NOTE: Depending on space availability and a desire to represent different artists it’s possible only one piece may be selected for display even when multiple pieces or a series are submitted.


  • Bio or CV
  • Submissions should be sent to:
  • Artists who submit an entry and images to Cornell University Library agree to have images of their work appear on the website for the exhibit and programming materials.


  • Application Deadline: September 30, 2022
  • Artist Notification: November 15, 2022
  • Submission must be received by January 6, 2023

Exhibit opening: March 2023

Data Literacy: Cultivating Skills to Engage with Data

The ability to find, analyze and utilize existing data helps us interpret, engage with and critique the world around us. We are living in a time when our behaviors and actions are increasingly viewed as data points, and when recent court rulings and laws have ignited larger conversations about the ways in which the most personal of data might be utilized for prosecution. Data is valuable, and profitable, and can be illuminating. But data is also imperfect, and can be biased, and used as a weapon against vulnerable populations.


In this class, we will take a critical approach to learning about data literacy. Data literacy refers to the skills needed to find, read, curate, analyze, and communicate with data. This includes self-reported data (like demographics, hate crime statistics and responses within focus group), observational and trace data (like web searches and street traffic patterns), and experimental data (like health outcomes in vaccine clinical trials).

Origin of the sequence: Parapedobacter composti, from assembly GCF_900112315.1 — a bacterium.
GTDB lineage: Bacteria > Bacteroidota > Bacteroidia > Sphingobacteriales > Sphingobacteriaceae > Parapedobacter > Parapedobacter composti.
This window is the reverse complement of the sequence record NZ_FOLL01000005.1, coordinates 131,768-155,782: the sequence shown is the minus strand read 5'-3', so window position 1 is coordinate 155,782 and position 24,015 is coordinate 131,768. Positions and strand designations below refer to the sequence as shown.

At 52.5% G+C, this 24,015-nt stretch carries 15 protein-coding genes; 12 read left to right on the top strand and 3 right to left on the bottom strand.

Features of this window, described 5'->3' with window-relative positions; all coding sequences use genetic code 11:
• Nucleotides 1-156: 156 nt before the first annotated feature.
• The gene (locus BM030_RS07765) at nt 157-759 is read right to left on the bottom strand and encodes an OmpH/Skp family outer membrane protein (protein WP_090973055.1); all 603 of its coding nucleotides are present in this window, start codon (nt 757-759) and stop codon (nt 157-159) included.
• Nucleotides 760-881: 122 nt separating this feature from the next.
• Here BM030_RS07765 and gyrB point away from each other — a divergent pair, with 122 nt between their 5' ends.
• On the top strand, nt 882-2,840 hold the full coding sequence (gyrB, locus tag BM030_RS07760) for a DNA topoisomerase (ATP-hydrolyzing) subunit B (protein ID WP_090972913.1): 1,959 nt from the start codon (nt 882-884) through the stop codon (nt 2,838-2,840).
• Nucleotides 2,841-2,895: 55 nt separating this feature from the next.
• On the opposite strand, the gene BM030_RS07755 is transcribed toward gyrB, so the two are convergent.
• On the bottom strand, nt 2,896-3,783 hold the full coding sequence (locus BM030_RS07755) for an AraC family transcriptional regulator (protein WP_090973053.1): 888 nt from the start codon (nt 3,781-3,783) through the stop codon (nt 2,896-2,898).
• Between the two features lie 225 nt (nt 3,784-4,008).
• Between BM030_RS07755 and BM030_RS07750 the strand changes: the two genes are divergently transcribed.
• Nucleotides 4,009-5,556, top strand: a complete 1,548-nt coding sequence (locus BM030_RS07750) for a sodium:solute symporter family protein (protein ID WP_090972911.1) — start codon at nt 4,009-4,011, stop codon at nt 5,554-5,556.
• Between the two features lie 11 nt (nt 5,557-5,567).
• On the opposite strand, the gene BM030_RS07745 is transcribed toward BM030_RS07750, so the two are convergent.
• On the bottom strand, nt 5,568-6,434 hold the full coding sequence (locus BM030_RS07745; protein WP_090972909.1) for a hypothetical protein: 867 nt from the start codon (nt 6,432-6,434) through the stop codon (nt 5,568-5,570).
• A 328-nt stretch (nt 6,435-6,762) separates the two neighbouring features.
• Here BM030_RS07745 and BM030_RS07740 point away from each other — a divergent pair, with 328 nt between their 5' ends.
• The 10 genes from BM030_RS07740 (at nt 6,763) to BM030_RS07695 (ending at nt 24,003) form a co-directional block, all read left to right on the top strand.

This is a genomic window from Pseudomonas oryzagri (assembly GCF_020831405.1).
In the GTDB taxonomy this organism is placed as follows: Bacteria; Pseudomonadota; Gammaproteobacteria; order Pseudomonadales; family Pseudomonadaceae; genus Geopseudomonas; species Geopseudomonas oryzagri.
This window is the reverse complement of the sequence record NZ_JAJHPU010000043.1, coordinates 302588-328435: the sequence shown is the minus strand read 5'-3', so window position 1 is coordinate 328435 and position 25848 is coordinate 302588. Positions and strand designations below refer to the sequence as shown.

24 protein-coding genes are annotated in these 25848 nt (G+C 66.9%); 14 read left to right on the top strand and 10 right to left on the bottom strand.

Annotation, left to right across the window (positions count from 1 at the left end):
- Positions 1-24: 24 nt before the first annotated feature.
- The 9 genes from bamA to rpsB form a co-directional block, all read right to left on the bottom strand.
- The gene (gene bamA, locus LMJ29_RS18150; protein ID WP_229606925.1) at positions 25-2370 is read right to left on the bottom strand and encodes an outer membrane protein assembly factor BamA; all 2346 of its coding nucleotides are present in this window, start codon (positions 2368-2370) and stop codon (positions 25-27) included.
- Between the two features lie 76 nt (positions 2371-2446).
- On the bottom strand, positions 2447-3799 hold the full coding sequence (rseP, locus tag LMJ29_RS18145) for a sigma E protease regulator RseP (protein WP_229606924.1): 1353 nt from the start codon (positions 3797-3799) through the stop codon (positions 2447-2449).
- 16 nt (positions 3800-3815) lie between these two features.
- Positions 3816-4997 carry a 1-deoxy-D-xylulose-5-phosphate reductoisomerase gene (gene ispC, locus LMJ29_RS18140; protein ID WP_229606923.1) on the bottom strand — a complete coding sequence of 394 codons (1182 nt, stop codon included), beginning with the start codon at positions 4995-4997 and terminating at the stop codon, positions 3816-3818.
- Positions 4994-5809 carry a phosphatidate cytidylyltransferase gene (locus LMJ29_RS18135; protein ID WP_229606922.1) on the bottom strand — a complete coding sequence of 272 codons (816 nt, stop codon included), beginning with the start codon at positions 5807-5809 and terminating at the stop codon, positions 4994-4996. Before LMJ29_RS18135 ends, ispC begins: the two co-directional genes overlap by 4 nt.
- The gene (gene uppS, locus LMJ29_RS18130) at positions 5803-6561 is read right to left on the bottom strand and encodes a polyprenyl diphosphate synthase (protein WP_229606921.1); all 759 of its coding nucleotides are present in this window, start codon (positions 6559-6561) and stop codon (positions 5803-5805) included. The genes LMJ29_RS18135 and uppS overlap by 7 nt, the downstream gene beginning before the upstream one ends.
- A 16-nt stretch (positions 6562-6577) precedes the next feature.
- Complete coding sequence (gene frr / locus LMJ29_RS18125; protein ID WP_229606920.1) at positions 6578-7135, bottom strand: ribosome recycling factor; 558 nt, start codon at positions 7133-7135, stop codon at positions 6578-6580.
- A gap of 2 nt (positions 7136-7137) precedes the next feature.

This 1-credit class aims to equip students from a variety of non-technical backgrounds with the necessary skills to think critically about quantitative and qualitative data. The class approaches data literacy as part of a broader process of inquiry into the world – not from a math or statistics-centric point of view. Students in this course will end the semester with a better understanding of the various ways that data is used- and perhaps in some cases, shouldn’t be used- to inform advocacy, science, civics, and policy.


Upon completing the course, students will be able to:

  1. Describe the strengths and limitations of the following data types: 1) self-reported data, 2) observational or trace data, and 3) experimental data.
  2. List at least two real-world examples that demonstrate the harmful consequences of “data-driven decision-making” and describe solutions to mitigate bias and harm within such decision-making.
  3. Identify three sources for locating open and reusable datasets and locate one dataset based on student interest.
  4. Apply FAIR data principles to evaluate a dataset.
  5. Utilize open-source, web-based tools for simple data cleanup & analysis.

ALS 1210 information and registration: